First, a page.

Today’s majority decision by the U.S. Supreme Court to throw out the latest challenge to the Affordable Care Act (ACA) leaves intact a law that has led to substantial improvements in insurance coverage and our overall health system since its passage in 2010. Millions of Americans, health care providers, and state governments who depend on the law’s health care protections and financing can breathe a sigh of relief. People and entities that benefit from the law include:
- 14.8 million adults with coverage through the ACA’s Medicaid expansion
- about 17 million people who have insurance through the individual market, including 11.3 million who enrolled in the ACA marketplaces during the 2021 open-enrollment period, more than 1 million who have enrolled through HealthCare.gov in the Biden administration’s COVID-19 open-enrollment period that runs through August 15, and 5 million who purchased plans directly in the individual market
- 1 million people who have coverage through the Basic Health Program in Minnesota and New York
- more than 130 million nonelderly adults with preexisting health conditions who benefit from the law’s consumer protections
- 151 million people with job-based insurance who are entitled to free preventive care and vaccinations
- 12.1 million young adults who have coverage on their parents’ health plans1
- people of color and those with low income who have experienced significant reductions in long-standing disparities in coverage and access to care
- young women, older people, and smokers who would face substantially higher premiums without the law or be unable to get covered at all in the individual market
- people in need of maternity care; few, if any, health plans before the ACA covered maternity care or would only provide at additional cost
- people who experience catastrophic illness or injuries; before the ACA, insurers and employers could place annual and lifetime limits on the amount paid and insurers could cancel policies if someone became sick
- state governments that will maintain an estimated $152 billion in federal funding for health care
- doctors, hospitals, and health care manufacturers that will maintain an estimated $135 billion in revenue from people covered by ACA insurance expansions
- hospitals and state and local governments that will avoid an uncompensated care bill of $58 billion.
Yet many more people need the financial security of good health insurance. Nearly 30 million adults and children in the U.S. remain uninsured and some 40 million have plans that leave them underinsured and at risk for expensive bills.
The vast majority of uninsured adults and children are eligible for subsidized insurance under Medicaid, the Children’s Health Insurance Program, subsidized marketplace plans, or employer coverage. Affordability is a top reason people give for not enrolling in marketplace plans; the American Rescue Plan (ARP) makes a substantial, though temporary, improvement in marketplace subsidies. The Biden administration also has made it easier to enroll by reopening HealthCare.gov through August 15 and reinstating advertising and enrollment assistance funding slashed by the Trump administration.
Congress could build on these improvements to cover more people and provide permanent financial relief to families.
First, as President Biden proposes in the American Families Plan, making the temporary ARP marketplace subsidies permanent could reduce the number of uninsured by 4.2 million in 2022. In addition, the policy would reduce household health care costs for people enrolled in the marketplaces and the individual market by nearly one-quarter. A 64-year-old earning $51,200 a year would experience a premium cut of more than $8,000.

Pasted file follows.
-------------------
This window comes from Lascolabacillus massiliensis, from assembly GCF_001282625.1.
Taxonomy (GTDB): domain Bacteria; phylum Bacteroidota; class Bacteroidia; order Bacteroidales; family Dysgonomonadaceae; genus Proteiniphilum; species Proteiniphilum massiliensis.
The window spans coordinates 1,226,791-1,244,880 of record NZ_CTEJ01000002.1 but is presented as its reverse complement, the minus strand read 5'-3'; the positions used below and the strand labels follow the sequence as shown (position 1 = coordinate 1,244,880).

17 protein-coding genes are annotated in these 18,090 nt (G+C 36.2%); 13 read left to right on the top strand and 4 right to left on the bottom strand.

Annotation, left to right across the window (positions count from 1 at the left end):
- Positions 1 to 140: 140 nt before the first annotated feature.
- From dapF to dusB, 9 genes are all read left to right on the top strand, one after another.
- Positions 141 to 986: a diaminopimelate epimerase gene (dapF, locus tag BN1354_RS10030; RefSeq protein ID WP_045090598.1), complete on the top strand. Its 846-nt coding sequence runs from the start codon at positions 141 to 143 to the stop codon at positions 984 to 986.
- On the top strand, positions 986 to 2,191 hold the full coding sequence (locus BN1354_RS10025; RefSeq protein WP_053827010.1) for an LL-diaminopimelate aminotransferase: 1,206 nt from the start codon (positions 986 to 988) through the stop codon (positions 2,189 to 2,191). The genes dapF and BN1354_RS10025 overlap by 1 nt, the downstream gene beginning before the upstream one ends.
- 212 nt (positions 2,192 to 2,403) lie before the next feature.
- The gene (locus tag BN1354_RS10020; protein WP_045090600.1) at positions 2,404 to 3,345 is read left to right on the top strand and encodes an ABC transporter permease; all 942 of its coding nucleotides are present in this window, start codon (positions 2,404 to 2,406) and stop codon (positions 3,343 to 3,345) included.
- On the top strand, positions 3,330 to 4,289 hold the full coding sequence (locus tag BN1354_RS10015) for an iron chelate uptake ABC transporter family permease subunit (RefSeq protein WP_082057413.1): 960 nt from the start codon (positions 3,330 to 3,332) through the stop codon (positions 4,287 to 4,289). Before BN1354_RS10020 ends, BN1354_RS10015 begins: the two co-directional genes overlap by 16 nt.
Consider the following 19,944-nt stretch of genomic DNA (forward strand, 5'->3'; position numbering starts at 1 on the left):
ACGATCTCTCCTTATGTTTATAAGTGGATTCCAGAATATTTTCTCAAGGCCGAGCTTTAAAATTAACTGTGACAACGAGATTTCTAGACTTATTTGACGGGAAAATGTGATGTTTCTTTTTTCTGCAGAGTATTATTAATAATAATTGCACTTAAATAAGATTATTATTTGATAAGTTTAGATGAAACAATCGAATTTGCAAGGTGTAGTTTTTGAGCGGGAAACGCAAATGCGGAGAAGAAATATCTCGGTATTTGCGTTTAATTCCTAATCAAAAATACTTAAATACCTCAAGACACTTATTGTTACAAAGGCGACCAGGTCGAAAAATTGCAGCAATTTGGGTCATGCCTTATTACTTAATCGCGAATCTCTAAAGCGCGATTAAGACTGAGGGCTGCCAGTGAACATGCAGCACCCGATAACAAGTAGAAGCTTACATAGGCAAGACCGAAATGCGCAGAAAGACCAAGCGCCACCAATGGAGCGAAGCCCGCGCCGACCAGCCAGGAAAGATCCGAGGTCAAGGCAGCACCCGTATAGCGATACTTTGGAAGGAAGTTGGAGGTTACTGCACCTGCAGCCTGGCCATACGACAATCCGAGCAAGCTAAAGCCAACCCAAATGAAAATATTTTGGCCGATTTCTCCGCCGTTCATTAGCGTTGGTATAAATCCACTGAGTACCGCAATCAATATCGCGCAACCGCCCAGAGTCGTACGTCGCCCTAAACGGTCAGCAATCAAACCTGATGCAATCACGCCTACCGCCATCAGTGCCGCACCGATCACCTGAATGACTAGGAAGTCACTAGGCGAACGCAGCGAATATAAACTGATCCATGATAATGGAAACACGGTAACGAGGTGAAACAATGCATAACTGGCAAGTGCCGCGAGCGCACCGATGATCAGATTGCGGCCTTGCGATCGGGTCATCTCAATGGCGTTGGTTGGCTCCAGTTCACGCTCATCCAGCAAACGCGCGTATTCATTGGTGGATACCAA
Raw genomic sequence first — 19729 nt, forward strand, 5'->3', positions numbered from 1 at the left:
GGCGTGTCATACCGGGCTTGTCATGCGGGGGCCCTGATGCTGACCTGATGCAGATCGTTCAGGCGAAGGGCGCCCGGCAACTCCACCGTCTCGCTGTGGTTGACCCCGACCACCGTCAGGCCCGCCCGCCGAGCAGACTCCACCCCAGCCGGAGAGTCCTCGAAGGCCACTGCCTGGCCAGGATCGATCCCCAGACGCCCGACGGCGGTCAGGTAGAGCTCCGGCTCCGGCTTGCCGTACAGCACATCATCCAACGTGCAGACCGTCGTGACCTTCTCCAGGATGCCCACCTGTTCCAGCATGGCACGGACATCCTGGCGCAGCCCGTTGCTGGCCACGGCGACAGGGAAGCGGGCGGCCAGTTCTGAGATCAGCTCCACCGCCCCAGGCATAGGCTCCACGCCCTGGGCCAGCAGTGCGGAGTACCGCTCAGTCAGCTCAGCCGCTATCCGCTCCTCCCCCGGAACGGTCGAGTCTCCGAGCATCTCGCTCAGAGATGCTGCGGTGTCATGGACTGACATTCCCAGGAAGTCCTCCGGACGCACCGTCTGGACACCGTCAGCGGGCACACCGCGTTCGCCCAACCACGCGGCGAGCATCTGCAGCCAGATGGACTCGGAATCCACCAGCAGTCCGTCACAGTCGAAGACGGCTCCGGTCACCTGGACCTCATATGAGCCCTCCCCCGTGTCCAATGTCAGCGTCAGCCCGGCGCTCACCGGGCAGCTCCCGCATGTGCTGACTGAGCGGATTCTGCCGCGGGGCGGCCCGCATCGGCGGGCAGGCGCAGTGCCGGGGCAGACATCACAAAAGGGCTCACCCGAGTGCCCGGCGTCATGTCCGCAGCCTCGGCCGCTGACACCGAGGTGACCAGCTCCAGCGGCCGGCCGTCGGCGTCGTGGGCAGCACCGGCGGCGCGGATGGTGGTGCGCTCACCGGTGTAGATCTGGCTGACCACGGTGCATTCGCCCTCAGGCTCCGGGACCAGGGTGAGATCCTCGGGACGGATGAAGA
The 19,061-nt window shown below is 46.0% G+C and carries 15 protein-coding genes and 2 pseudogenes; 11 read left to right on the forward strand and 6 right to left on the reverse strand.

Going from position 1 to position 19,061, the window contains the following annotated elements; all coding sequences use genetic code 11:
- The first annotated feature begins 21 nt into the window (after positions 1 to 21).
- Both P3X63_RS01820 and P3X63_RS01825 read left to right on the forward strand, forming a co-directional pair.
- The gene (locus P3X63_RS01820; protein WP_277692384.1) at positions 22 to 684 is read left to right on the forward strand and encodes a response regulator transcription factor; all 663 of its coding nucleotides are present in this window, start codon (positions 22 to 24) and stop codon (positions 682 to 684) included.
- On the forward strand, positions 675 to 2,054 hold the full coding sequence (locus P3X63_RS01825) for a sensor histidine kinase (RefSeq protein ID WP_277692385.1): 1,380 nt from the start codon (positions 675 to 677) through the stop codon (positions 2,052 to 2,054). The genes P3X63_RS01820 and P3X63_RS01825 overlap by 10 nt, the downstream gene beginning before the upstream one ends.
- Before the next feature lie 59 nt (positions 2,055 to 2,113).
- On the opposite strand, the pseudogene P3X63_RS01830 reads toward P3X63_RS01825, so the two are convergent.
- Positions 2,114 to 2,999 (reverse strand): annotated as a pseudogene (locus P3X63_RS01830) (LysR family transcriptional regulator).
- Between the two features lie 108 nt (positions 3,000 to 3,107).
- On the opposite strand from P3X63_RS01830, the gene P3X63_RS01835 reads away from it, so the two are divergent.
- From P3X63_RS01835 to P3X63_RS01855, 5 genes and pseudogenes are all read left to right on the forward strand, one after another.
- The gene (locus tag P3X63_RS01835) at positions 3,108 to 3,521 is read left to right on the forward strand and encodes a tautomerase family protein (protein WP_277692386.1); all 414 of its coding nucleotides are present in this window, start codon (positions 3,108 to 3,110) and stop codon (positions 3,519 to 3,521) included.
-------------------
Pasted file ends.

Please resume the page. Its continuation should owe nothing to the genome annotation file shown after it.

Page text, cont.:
Reining in deductibles and out-of-pocket costs in marketplace plans would further reduce families’ spending. About two of five adults in the individual market and marketplaces were potentially underinsured in 2020 because these costs were so high relative to their incomes. A bill introduced by Senator Jeanne Shaheen (D–N.H.) could eliminate deductibles for some marketplace enrollees and reduce it for others by as much as $1,650.
Second, allowing Medicaid-eligible adults in the 13 states that have not yet expanded the program to enroll in marketplace plans would cover an estimated 2 million uninsured people. While the ARP provided more federal dollars to these states as an incentive to expand, the politics around expansion in states like Texas and Florida make it likely that these uninsured people — among the poorest in the country and disproportionately people of color — will remain uninsured for years to come. Allowing eligible people to get covered through the marketplaces with Medicaid-equivalent benefits would help provide economic security.
Last, marketplace affordability improvements could help millions of families with high premiums and out-of-pocket costs in employer plans. Under current law, people with premiums that exceed 9.8 percent of their income are eligible for subsidies through the marketplaces. Lowering the affordability threshold for employer plans to 8.5 percent of income for both single and family policies would mean that no one would have to spend more than that for their health insurance.
The Supreme Court has again reaffirmed the constitutionality of the ACA, further cementing the law as a cornerstone of our health system. Members of Congress from both parties have the tools they need to cover the remaining uninsured and end the U.S.’s chronic underinsured problem. As millions of Americans rebuild their lives in the wake of a devastating pandemic, it is now urgent for Congress to complete the work it began in 2010.